Originally posted to Patreon on August 22 2020. The original text has been preserved with minimal corrections and changes added for clarity. A spooky All Hallow’s Eve to all.
Content warnings apply.
Stephen King’s The Shining is vexingly sympathetic to axe-murdering alcoholic Jack Torrance. King’s Jack is a guilt-wracked, weakened man who is ultimately broken and consumed by his alcoholism, violent pugnacity, and the Overlook Hotel. The novel frames Jack’s story as the tragedy of a weak man who loses a battle with his fatal vices. Have a read of this passage where Jack lashes out at Wendy for asking about his well-being:
“Jack, are you alright? You look pale—” He snapped his head away from her fingers. “I am fine!” She recoiled from his hot eyes and tried on a smile that was a size too small. “Well… if you are… I’ll just go and wait in the park with Danny…” She was starting away now, her smile dissolving into a bewildered expression of hurt.
He called to her: “Wendy?” She looked back from the foot of the stairs. “What, Jack?” He got up and went over to her. “I’m sorry, babe. I guess I’m really not all right. That machine… the lens is distorted. I’ve got a really bad headache…”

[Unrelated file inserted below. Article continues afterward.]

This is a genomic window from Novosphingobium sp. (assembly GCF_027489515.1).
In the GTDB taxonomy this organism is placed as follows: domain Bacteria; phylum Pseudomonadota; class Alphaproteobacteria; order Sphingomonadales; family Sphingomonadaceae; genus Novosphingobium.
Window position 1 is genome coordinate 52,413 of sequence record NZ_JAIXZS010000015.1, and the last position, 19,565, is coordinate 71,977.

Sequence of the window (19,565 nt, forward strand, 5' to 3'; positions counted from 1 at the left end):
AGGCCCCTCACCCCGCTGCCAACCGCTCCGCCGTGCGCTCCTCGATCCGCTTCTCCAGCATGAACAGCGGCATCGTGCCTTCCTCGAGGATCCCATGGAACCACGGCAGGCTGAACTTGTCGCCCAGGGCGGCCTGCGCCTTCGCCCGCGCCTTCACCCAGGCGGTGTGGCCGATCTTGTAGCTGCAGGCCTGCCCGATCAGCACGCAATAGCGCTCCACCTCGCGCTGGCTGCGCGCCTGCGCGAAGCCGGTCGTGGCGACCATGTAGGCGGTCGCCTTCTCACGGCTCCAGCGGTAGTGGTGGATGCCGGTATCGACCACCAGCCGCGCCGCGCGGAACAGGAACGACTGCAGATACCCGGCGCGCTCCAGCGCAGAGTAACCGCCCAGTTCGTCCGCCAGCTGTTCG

It’s a logical step from Jack belittling and berating his wife to swinging a croquet mallet at her. King writes Jack as feeling guilty for his failings, as if this somehow redeems him or makes him sympathetic (King has that ever-popular style of writing two-dimensional characters downpat — give them a fatal flaw and a virtue and voila, your book has Dramatic Nuance!). This gets into troubling territory, as King attempts to render Jack a sympathetic villain through his own guilt. And, sure, real abusers can sometimes show remorse. It does not inherently endear them to onlookers nor does it reduce the grossness of a spectacle that consists of “woe is me, a poor abuser struggling with my abusiveness!” It’s hard not to read King’s desperation to treat Jack sympathetically as a craven alibi for toxic masculinity, which pays lip service to the harm caused by abusive men but still manages it to center around their pain.
This gets especially messy when King writes Jack as a misanthrope with a loathing for every person he meets. The opening passage of the book explicitly states that he’s a wholly unpleasant bastard:
Jack Torrance thought: Officious little prick. Ullman stood five-five, and when he moved, it was with the prissy speed that seems to be the exclusive domain of all small plump men. The part in his hair was exact, and his dark suit was sober but comforting. I am a man you can bring your problems to, that suit said to the paying customer. To the hired help it spoke more curtly: This had better be good, you.